- Website Popularity – the PageRank measure is objective data, and for sites that clearly focus on analytics, it’s unbiased and especially useful for weeding out the weaker software. However, so much market consolidation has occurred that now focused analytic tools like SPSS are listed under corporations with much broader interests (IBM in that case). In addition, for general-purpose software like Java, many sites that discuss programming point to http://www.java.com, that have nothing to do with its use for analytics.
- Blogs – the number of bloggers writing about analytics software is an interesting measure. Blog posts contain a great deal of information about their topic, and although it’s not as time consuming as a book to write, maintaining a blog certainly requires effort. Unfortunately, this measure is very hard to collect except where sites exist to maintain such lists.
- Surveys of Use – these add additional perspective, but they are commonly done using “snowball sampling” in which the survey taker tries to widely distribute the link and then vendors vie to see who can get the most of their users to participate. So long as they all do so with equal effect, the results can be useful. However, the information is often low, because the questions are short and precise (e.g. “tools data mining” or “program languages for data mining”) and responding requires but a few mouse clicks, rather than the commitment required to place an advertisement or publish an article.
- Discussion Forum Activity – these web sites or email-based discussion lists can be a very useful source of information because so many people participate, generating many tens of thousands of questions, answers and other commentary for popular software and virtually nothing for others. While talk may be cheap, it’s still a good indicator of popularity.
- Programming Activity – some software development is focused into repositories such as GitHub. That allows people to count the number lines of programming code done for each project in a given time period. This is an excellent measure of popularity since writing programs or changing them requires substantial commitment. However, very popular commercial software may not have much user development activity.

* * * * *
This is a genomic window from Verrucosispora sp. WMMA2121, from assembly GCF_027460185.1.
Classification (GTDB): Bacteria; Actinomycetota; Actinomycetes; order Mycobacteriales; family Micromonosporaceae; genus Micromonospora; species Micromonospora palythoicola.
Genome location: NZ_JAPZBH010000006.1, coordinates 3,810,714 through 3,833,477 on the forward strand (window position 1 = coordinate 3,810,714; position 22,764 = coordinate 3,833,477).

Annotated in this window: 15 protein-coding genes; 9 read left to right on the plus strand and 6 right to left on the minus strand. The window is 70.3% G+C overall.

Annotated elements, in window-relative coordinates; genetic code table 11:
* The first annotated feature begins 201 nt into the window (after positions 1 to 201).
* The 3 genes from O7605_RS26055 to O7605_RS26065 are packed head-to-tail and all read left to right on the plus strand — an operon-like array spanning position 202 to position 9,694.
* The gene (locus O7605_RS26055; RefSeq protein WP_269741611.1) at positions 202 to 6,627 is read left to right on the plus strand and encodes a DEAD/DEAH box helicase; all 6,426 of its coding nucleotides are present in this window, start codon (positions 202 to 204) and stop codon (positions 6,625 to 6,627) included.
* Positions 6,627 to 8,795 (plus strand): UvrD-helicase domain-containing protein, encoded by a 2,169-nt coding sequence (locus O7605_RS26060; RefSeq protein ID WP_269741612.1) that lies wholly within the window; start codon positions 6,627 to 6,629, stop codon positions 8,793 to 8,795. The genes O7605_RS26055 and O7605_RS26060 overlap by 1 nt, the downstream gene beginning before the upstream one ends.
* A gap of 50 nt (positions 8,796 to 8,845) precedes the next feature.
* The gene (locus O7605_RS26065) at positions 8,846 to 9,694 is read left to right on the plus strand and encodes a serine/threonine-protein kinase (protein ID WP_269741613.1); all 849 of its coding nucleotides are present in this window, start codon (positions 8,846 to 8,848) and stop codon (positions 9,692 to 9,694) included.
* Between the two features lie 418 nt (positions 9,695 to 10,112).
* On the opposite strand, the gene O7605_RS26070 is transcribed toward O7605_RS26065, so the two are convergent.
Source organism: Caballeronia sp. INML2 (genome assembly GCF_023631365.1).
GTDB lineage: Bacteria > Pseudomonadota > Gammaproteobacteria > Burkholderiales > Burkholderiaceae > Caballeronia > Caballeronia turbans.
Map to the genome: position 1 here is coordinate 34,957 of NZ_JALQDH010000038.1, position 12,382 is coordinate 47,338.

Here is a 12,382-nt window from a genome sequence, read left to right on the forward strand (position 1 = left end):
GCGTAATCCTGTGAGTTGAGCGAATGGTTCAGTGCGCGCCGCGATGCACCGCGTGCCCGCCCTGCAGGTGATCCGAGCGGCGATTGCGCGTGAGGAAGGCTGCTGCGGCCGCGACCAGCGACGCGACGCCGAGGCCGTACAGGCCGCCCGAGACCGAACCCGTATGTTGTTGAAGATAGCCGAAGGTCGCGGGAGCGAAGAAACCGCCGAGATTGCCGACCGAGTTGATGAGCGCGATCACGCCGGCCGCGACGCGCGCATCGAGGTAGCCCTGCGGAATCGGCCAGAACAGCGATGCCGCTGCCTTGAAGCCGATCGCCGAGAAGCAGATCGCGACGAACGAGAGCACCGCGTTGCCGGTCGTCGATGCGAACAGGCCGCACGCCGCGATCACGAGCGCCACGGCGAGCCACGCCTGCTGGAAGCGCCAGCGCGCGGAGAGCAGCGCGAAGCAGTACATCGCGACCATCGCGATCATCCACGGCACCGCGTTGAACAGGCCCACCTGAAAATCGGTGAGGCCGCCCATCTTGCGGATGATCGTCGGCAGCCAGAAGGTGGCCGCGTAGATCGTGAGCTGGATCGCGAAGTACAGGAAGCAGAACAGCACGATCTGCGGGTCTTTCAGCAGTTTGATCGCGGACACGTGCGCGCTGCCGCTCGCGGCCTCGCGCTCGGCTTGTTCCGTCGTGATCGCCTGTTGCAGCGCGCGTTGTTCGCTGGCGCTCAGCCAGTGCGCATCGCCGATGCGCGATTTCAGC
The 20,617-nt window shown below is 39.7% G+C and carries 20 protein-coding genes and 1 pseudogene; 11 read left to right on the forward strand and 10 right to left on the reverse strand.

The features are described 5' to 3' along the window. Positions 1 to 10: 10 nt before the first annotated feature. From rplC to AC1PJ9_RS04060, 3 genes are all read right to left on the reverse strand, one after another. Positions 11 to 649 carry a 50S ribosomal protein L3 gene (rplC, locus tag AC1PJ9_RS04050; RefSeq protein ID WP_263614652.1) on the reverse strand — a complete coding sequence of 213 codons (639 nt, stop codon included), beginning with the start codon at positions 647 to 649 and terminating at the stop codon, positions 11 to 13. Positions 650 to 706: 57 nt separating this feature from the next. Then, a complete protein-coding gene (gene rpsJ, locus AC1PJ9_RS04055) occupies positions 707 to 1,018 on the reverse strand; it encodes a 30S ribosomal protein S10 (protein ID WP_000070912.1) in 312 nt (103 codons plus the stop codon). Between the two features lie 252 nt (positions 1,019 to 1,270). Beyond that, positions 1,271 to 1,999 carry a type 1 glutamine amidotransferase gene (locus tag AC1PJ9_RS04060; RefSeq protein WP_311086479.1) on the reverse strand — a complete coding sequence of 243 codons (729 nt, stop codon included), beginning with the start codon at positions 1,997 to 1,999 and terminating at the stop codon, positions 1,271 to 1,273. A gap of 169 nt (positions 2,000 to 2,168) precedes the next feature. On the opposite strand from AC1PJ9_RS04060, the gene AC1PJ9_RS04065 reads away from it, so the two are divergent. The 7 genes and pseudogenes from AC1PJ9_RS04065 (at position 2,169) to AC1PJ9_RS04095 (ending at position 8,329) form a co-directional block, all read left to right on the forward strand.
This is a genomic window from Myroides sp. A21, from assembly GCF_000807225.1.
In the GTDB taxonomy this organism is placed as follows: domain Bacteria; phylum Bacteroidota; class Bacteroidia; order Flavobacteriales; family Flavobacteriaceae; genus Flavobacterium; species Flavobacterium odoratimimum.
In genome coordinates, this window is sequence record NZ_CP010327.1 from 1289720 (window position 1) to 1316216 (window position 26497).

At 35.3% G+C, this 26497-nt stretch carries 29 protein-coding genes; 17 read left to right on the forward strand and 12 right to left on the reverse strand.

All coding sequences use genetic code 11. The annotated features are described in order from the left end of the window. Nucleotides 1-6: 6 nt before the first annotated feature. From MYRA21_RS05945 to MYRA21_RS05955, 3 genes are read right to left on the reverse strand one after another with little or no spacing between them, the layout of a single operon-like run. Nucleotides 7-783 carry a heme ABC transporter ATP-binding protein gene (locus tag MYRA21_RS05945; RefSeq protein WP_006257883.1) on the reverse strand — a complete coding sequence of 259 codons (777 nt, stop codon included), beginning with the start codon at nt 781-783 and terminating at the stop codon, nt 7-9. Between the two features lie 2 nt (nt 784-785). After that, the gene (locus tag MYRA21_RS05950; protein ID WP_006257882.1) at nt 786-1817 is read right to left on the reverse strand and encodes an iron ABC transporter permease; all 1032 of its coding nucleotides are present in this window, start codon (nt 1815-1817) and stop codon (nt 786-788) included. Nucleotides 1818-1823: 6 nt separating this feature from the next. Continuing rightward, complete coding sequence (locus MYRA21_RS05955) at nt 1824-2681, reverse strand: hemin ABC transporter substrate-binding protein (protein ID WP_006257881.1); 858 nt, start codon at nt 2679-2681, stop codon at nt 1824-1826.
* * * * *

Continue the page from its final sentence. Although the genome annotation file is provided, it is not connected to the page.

- Popularity Measures – some sites exist that combine several of the measures discussed here into an overall composite score or rank. In particular, they use programming activity and discussion forums.
- IT Research Firm Reports – these firms study the analytics market, interview corporate clients regarding how their needs are being met and/or changing, and write reports describing their take on where each software is now and where they’re headed.
- Sales or Download Measures – the commercial analytics field has undergone a major merger and acquisition phase so that now it is hard to separate out the revenue that comes specifically from analytics. Open source software plays a major role and even the few packages that offer download figures are dicey at best.
- Competition Use – organizations that sponsor analytic competitions occasionally report what the winners tend to use. Unfortunately this information is only sporadically available.
- Growth in Capability – while programming activity (mentioned above) is required before growth in capability can occur, actual growth in capability is a measure of how many new methods of analysis a software package can perform; programming activity can include routine maintenance of existing capability. Unfortunately, most software vendors don’t track this measure and, of course, simply counting the number of new things does not mean they are widely useful new things. I have only been able to collect this data for R, but the results have been very interesting.